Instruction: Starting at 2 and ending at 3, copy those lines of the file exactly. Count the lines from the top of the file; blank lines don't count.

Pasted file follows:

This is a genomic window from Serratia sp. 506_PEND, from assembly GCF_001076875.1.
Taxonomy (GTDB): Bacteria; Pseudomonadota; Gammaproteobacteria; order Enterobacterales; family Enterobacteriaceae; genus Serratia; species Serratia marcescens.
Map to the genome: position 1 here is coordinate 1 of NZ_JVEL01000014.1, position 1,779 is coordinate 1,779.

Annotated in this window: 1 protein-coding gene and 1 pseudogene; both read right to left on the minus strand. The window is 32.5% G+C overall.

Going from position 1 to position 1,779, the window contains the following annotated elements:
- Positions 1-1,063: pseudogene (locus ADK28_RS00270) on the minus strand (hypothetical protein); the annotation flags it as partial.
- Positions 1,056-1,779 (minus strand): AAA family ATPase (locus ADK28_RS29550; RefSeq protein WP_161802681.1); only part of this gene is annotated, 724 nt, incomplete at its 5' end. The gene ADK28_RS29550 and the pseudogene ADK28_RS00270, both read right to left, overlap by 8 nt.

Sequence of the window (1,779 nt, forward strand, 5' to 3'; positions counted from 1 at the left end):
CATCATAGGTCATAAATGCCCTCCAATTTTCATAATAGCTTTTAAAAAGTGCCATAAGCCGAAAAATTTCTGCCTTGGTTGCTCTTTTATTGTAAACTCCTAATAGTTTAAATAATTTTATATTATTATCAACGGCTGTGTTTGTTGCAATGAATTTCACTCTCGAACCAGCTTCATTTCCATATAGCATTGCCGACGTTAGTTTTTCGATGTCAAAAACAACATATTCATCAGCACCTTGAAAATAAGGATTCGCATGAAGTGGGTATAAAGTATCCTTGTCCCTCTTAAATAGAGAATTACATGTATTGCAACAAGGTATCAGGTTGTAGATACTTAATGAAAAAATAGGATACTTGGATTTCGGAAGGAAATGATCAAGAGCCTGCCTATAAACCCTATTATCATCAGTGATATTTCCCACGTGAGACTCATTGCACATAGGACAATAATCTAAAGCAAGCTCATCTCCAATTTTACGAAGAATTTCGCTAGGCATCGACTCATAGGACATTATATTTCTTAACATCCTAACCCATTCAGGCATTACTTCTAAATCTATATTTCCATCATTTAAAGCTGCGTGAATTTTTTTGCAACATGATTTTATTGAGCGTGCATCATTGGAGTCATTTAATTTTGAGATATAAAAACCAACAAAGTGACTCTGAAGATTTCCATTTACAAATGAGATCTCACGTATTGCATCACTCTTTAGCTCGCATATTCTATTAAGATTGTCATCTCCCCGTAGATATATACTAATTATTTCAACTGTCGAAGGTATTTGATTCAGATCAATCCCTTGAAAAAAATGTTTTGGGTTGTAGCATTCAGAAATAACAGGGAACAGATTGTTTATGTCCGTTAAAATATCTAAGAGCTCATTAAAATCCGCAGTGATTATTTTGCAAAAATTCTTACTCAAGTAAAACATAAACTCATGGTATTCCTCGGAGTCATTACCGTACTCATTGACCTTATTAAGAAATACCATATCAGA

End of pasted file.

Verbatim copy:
Taxonomy (GTDB): Bacteria; Pseudomonadota; Gammaproteobacteria; order Enterobacterales; family Enterobacteriaceae; genus Serratia; species Serratia marcescens.
Map to the genome: position 1 here is coordinate 1 of NZ_JVEL01000014.1, position 1,779 is coordinate 1,779.